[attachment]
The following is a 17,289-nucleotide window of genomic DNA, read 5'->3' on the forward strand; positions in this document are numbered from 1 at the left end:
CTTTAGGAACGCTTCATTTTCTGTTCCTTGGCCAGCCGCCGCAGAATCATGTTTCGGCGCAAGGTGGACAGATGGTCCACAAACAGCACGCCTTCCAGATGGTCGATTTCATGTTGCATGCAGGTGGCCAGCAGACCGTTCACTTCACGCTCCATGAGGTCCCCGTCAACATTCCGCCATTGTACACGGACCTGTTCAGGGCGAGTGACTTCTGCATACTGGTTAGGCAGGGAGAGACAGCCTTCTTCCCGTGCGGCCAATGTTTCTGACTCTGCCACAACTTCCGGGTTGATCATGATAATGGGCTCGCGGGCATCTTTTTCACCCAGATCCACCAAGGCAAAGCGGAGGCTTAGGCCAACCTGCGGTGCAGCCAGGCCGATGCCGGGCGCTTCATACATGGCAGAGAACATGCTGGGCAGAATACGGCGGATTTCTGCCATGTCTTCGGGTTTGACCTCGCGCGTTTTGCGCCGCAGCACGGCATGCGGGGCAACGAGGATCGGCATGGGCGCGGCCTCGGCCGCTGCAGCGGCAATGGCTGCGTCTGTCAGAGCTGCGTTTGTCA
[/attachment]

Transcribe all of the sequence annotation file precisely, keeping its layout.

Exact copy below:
The following is a 17,289-nucleotide window of genomic DNA, read 5'->3' on the forward strand; positions in this document are numbered from 1 at the left end:
CTTTAGGAACGCTTCATTTTCTGTTCCTTGGCCAGCCGCCGCAGAATCATGTTTCGGCGCAAGGTGGACAGATGGTCCACAAACAGCACGCCTTCCAGATGGTCGATTTCATGTTGCATGCAGGTGGCCAGCAGACCGTTCACTTCACGCTCCATGAGGTCCCCGTCAACATTCCGCCATTGTACACGGACCTGTTCAGGGCGAGTGACTTCTGCATACTGGTTAGGCAGGGAGAGACAGCCTTCTTCCCGTGCGGCCAATGTTTCTGACTCTGCCACAACTTCCGGGTTGATCATGATAATGGGCTCGCGGGCATCTTTTTCACCCAGATCCACCAAGGCAAAGCGGAGGCTTAGGCCAACCTGCGGTGCAGCCAGGCCGATGCCGGGCGCTTCATACATGGCAGAGAACATGCTGGGCAGAATACGGCGGATTTCTGCCATGTCTTCGGGTTTGACCTCGCGCGTTTTGCGCCGCAGCACGGCATGCGGGGCAACGAGGATCGGCATGGGCGCGGCCTCGGCCGCTGCAGCGGCAATGGCTGCGTCTGTCAGAGCTGCGTTTGTCA